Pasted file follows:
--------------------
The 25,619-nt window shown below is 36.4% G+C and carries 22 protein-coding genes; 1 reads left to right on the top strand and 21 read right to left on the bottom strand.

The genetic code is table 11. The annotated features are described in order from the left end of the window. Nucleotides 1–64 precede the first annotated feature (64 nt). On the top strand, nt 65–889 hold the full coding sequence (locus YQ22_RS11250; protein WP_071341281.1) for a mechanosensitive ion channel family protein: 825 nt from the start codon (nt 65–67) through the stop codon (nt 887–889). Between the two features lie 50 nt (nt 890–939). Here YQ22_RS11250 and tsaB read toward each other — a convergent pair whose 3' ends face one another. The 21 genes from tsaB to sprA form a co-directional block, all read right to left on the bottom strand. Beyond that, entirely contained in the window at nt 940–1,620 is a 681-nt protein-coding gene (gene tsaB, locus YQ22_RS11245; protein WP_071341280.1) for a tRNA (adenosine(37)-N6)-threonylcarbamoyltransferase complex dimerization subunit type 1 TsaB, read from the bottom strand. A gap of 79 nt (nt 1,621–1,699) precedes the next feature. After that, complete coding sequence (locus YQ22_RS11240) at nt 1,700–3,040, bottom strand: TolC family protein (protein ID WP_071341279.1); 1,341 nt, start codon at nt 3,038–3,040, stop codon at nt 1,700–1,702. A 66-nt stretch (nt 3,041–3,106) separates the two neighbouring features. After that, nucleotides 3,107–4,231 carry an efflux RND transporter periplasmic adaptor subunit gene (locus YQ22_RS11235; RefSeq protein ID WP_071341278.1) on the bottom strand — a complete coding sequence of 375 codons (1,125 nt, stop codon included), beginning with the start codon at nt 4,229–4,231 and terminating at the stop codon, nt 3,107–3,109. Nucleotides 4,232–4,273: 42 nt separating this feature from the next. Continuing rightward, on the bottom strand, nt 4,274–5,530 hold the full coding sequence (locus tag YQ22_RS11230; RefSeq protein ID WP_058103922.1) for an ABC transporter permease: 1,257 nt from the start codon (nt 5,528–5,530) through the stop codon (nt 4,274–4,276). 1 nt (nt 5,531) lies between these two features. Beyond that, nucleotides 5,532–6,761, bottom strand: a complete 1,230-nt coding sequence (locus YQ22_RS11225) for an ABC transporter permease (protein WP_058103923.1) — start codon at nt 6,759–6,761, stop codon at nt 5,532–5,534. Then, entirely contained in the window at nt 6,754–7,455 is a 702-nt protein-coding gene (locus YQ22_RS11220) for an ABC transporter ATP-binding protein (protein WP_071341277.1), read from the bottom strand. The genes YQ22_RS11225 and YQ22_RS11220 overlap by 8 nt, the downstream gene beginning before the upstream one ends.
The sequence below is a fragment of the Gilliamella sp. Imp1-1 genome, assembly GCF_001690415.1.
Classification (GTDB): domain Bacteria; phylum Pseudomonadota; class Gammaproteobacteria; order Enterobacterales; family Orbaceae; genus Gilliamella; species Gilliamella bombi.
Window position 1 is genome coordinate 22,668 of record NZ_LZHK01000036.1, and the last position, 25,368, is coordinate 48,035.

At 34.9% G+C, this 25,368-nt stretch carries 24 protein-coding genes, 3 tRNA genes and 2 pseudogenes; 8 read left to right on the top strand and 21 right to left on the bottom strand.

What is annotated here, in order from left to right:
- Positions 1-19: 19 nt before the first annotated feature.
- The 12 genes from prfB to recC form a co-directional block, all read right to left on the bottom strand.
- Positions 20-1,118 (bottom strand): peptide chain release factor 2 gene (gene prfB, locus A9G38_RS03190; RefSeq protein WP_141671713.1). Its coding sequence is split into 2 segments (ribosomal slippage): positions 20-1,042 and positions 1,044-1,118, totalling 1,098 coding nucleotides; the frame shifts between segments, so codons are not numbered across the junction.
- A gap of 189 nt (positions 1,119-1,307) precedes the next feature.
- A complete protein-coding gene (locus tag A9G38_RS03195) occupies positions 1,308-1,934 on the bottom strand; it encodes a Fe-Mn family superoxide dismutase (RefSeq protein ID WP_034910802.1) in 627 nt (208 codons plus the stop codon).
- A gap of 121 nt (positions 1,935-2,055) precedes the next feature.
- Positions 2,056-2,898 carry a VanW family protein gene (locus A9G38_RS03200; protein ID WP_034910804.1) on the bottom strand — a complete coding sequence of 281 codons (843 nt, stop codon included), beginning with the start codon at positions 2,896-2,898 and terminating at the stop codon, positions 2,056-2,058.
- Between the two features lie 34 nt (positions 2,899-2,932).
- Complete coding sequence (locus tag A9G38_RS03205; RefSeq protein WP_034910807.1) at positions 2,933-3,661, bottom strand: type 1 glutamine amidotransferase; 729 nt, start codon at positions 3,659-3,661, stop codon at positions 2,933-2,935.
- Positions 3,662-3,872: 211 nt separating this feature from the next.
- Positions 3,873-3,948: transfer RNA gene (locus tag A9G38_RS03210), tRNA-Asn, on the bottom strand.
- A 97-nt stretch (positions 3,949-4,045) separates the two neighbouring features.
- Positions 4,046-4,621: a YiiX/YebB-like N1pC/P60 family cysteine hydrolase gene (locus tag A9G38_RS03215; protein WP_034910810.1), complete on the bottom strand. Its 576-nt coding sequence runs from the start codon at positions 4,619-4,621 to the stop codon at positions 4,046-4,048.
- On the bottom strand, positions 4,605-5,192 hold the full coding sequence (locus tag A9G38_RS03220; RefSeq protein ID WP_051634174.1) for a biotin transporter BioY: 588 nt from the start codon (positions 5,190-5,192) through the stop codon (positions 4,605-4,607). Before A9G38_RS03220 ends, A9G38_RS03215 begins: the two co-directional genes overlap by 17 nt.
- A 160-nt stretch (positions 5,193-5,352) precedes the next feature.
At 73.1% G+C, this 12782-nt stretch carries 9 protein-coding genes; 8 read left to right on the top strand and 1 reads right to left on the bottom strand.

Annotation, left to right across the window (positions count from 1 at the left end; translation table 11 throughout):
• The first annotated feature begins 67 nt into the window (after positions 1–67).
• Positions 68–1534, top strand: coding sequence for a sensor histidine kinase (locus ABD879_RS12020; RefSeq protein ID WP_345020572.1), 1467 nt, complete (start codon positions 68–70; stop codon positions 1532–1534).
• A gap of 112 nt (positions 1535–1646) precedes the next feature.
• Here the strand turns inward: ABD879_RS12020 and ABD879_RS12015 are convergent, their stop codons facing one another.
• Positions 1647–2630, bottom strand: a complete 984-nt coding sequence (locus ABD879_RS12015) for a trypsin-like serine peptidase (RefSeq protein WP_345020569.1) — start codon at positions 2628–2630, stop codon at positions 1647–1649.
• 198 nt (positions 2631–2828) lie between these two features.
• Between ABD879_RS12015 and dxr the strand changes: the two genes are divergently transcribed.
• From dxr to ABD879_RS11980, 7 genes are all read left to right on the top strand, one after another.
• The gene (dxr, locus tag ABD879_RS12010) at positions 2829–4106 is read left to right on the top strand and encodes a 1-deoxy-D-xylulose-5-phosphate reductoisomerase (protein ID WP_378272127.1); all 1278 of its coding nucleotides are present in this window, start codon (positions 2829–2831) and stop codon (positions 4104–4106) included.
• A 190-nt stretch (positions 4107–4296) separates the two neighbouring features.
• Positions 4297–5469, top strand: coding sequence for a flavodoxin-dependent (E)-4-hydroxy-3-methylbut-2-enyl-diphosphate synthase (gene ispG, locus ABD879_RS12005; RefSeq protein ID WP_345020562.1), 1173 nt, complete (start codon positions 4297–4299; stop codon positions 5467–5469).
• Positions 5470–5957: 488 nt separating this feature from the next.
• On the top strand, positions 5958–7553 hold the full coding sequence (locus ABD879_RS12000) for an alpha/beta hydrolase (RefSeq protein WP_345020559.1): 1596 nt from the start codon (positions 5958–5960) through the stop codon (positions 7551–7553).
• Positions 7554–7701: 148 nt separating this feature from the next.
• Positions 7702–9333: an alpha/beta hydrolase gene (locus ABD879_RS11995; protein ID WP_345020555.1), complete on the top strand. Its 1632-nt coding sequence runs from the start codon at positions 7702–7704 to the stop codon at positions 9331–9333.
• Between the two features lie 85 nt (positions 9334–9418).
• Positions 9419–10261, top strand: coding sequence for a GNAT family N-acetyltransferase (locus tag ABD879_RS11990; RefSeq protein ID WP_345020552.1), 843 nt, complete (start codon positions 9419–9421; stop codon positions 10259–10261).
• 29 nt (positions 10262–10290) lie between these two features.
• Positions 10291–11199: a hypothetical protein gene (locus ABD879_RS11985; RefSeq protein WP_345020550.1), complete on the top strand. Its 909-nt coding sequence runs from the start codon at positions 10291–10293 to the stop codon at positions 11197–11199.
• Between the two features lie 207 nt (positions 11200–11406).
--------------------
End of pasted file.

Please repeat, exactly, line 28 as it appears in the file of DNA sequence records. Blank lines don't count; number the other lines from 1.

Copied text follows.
• Here the strand turns inward: ABD879_RS12020 and ABD879_RS12015 are convergent, their stop codons facing one another.